Perfectionism

#NOW: A book review

There is a small sliver of time in which everything happens. It’s that narrow bridge between the past and the future called “now”. Now is the only space of time any of us has. Not what was, not what will be, simply now. Every action happens in the now. We can have hope or anxiety about what will be, fondness or depression about what was, but we experience life right now.

What we did yesterday determined where we are today and what we do today creates the path to the tomorrow. Imagine a Venn diagram with two overlapping rings (or just look at the image of the book cover). The one on the left is the past, the right is the future, and the overlapping middle represents Now. Hold on to that image – it’s about to become important.

Behavioral strategist Max McKeown, Ph.D. has written several notable books on innovation, strategy, adaptability, and operating at our potential. It’s no secret I am a big fan of his writing style and ability to apply academic rigor to complex subjects while making them easy to understand and actionable.  Simply put, I was very excited to receive a review copy of his latest book: #NOW: The Surprising Truth About the Power of Now.

#NOW is a fairly quick read yet thorough and well documented. It pulled me in and carried me along, yet is substantial enough to warrant considerable time thinking about each page and sentence. When I first received the book, I initially meant to read the intro and flip through a few pages, but the next thing I knew, a couple of hours had passed and the pages were filled with sticky flags, highlighter marks, and handwritten notes.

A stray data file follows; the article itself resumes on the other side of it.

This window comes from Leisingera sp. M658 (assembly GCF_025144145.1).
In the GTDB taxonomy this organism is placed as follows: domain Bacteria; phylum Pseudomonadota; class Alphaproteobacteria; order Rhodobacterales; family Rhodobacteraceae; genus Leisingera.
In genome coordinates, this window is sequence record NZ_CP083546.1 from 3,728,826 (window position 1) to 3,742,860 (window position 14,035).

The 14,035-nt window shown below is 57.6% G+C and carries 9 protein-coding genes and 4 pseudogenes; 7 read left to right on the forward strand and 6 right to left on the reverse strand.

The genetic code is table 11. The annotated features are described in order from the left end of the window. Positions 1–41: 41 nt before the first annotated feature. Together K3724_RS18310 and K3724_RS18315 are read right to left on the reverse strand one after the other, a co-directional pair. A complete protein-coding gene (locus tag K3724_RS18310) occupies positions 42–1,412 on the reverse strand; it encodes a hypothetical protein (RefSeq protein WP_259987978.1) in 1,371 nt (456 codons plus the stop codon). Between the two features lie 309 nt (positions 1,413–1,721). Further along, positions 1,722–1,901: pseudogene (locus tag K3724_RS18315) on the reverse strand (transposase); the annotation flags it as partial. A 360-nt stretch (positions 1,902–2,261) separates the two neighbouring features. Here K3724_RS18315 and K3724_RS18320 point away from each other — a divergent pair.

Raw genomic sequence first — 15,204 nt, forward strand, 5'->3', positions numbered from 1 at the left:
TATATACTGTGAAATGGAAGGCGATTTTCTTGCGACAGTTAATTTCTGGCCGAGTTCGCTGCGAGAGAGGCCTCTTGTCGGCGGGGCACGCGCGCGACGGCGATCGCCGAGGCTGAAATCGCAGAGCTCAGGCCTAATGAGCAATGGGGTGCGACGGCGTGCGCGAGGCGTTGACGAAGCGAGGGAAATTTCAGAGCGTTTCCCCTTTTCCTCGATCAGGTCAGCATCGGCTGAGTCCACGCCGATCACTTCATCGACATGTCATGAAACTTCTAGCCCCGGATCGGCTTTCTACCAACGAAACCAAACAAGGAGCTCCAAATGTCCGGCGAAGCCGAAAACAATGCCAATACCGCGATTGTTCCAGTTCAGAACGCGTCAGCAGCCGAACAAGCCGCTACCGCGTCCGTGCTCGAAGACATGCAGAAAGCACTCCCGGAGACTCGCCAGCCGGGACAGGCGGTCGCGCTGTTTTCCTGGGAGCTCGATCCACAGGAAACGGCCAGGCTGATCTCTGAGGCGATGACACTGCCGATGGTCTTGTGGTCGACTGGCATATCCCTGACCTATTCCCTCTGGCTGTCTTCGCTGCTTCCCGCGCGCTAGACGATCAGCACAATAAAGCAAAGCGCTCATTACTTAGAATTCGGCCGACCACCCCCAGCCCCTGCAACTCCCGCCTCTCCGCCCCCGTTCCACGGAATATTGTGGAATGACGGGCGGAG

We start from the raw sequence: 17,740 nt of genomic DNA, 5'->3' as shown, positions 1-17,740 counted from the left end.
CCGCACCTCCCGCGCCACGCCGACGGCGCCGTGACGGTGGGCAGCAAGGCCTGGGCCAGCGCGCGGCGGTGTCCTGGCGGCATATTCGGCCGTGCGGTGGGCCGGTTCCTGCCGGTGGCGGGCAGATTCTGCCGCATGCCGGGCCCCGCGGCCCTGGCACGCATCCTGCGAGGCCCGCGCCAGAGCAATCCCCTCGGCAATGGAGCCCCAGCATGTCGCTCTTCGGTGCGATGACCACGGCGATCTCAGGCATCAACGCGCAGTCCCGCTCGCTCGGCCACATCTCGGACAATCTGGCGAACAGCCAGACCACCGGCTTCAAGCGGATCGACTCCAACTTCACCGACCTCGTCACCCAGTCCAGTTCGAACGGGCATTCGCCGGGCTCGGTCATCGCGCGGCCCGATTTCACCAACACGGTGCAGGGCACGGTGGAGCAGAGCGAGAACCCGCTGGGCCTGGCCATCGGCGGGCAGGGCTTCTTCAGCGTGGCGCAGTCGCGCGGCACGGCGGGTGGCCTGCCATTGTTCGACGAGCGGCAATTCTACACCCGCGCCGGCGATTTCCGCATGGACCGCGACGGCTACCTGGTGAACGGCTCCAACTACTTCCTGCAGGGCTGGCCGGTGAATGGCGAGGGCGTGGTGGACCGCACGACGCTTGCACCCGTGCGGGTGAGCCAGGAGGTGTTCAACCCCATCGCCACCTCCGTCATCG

“This book argues that for most people, most of the time, it is better to lean towards action rather than inaction… This is a book about the joy of moving. It is a book about motivation, because motivation means to be moved.” ~ from the introduction

#NOW explores the world from the perspectives of two types of people: Nowists and Thenists. The book is not a critique of the Thenist approach, nor is it a self-indulgent dissertation on the author’s approach to life and how everyone should be like him (gag). Instead, it’s an exploration of the two perspectives, the benefits of the Nowist approach, and how any of us can bring more of being a Nowist into our own lives. More than just a book of fluffy, happy platitudes, the concepts are demonstrated through real life examples, case studies, and research.

“The past is what you can’t change. The future is what you can change. #NOW is where everything changes.” ~ from the introduction

So what is a Nowist? They are change hungry doers who thrive on moving forward. They know what they are moving towards, embrace uncertainty, expect good things to happen, use internal measures of happiness, revel in potential, test themselves, and seek to master new skills. Think back to the Venn diagram I mentioned. Nowists build off the past while moving to the future.